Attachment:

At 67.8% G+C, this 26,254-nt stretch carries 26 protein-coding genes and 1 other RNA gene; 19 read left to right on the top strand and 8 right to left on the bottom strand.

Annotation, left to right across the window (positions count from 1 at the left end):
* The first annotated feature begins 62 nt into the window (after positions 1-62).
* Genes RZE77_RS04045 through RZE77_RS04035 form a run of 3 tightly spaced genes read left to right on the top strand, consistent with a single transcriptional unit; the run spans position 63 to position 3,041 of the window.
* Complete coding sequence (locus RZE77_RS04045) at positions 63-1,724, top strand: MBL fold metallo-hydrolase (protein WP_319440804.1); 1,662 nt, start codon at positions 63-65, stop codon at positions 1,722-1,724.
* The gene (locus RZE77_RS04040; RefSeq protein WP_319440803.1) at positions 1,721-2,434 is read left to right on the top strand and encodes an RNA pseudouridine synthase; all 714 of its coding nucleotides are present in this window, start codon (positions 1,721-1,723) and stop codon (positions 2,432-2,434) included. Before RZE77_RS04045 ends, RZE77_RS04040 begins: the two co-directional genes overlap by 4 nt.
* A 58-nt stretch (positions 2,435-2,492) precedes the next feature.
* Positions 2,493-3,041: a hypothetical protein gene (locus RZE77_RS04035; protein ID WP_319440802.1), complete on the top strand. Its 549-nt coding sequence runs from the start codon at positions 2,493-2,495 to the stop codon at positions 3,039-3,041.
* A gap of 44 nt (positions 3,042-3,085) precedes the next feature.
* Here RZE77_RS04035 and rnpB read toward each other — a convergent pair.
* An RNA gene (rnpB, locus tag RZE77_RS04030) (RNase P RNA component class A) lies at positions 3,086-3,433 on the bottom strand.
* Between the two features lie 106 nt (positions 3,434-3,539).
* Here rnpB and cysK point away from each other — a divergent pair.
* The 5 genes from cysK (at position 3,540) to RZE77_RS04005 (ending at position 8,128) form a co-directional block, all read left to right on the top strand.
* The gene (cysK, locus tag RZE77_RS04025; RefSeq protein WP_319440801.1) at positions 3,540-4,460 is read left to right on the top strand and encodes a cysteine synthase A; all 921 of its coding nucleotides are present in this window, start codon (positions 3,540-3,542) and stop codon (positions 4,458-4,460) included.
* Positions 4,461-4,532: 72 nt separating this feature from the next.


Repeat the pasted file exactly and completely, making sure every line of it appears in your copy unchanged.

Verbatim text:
At 67.8% G+C, this 26,254-nt stretch carries 26 protein-coding genes and 1 other RNA gene; 19 read left to right on the top strand and 8 right to left on the bottom strand.

Annotation, left to right across the window (positions count from 1 at the left end):
* The first annotated feature begins 62 nt into the window (after positions 1-62).
* Genes RZE77_RS04045 through RZE77_RS04035 form a run of 3 tightly spaced genes read left to right on the top strand, consistent with a single transcriptional unit; the run spans position 63 to position 3,041 of the window.
* Complete coding sequence (locus RZE77_RS04045) at positions 63-1,724, top strand: MBL fold metallo-hydrolase (protein WP_319440804.1); 1,662 nt, start codon at positions 63-65, stop codon at positions 1,722-1,724.
* The gene (locus RZE77_RS04040; RefSeq protein WP_319440803.1) at positions 1,721-2,434 is read left to right on the top strand and encodes an RNA pseudouridine synthase; all 714 of its coding nucleotides are present in this window, start codon (positions 1,721-1,723) and stop codon (positions 2,432-2,434) included. Before RZE77_RS04045 ends, RZE77_RS04040 begins: the two co-directional genes overlap by 4 nt.
* A 58-nt stretch (positions 2,435-2,492) precedes the next feature.
* Positions 2,493-3,041: a hypothetical protein gene (locus RZE77_RS04035; protein ID WP_319440802.1), complete on the top strand. Its 549-nt coding sequence runs from the start codon at positions 2,493-2,495 to the stop codon at positions 3,039-3,041.
* A gap of 44 nt (positions 3,042-3,085) precedes the next feature.
* Here RZE77_RS04035 and rnpB read toward each other — a convergent pair.
* An RNA gene (rnpB, locus tag RZE77_RS04030) (RNase P RNA component class A) lies at positions 3,086-3,433 on the bottom strand.
* Between the two features lie 106 nt (positions 3,434-3,539).
* Here rnpB and cysK point away from each other — a divergent pair.
* The 5 genes from cysK (at position 3,540) to RZE77_RS04005 (ending at position 8,128) form a co-directional block, all read left to right on the top strand.
* The gene (cysK, locus tag RZE77_RS04025; RefSeq protein WP_319440801.1) at positions 3,540-4,460 is read left to right on the top strand and encodes a cysteine synthase A; all 921 of its coding nucleotides are present in this window, start codon (positions 3,540-3,542) and stop codon (positions 4,458-4,460) included.
* Positions 4,461-4,532: 72 nt separating this feature from the next.